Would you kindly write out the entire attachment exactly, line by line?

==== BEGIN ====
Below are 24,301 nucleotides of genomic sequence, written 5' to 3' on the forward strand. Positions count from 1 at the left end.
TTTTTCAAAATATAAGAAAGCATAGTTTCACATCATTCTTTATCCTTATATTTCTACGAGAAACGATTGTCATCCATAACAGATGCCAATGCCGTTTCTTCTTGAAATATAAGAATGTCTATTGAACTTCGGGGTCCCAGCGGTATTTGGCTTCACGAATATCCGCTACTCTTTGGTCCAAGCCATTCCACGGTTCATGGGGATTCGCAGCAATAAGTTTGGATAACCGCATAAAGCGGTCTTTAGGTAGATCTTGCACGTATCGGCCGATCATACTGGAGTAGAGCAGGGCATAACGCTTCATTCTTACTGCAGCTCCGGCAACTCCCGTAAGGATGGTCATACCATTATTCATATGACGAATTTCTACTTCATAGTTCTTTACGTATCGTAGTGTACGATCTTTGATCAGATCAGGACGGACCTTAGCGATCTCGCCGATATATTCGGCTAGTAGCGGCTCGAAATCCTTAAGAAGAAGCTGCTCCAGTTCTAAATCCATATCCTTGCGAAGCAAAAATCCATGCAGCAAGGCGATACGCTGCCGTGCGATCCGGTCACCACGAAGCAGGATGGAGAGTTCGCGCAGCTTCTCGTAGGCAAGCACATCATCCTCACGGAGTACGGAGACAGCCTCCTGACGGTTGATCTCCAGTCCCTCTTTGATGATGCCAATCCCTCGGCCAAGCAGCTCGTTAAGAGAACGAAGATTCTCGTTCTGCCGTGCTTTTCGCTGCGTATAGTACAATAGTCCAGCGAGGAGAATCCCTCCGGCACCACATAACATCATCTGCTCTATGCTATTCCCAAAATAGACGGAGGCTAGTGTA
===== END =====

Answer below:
Below are 24,301 nucleotides of genomic sequence, written 5' to 3' on the forward strand. Positions count from 1 at the left end.
TTTTTCAAAATATAAGAAAGCATAGTTTCACATCATTCTTTATCCTTATATTTCTACGAGAAACGATTGTCATCCATAACAGATGCCAATGCCGTTTCTTCTTGAAATATAAGAATGTCTATTGAACTTCGGGGTCCCAGCGGTATTTGGCTTCACGAATATCCGCTACTCTTTGGTCCAAGCCATTCCACGGTTCATGGGGATTCGCAGCAATAAGTTTGGATAACCGCATAAAGCGGTCTTTAGGTAGATCTTGCACGTATCGGCCGATCATACTGGAGTAGAGCAGGGCATAACGCTTCATTCTTACTGCAGCTCCGGCAACTCCCGTAAGGATGGTCATACCATTATTCATATGACGAATTTCTACTTCATAGTTCTTTACGTATCGTAGTGTACGATCTTTGATCAGATCAGGACGGACCTTAGCGATCTCGCCGATATATTCGGCTAGTAGCGGCTCGAAATCCTTAAGAAGAAGCTGCTCCAGTTCTAAATCCATATCCTTGCGAAGCAAAAATCCATGCAGCAAGGCGATACGCTGCCGTGCGATCCGGTCACCACGAAGCAGGATGGAGAGTTCGCGCAGCTTCTCGTAGGCAAGCACATCATCCTCACGGAGTACGGAGACAGCCTCCTGACGGTTGATCTCCAGTCCCTCTTTGATGATGCCAATCCCTCGGCCAAGCAGCTCGTTAAGAGAACGAAGATTCTCGTTCTGCCGTGCTTTTCGCTGCGTATAGTACAATAGTCCAGCGAGGAGAATCCCTCCGGCACCACATAACATCATCTGCTCTATGCTATTCCCAAAATAGACGGAGGCTAGTGTA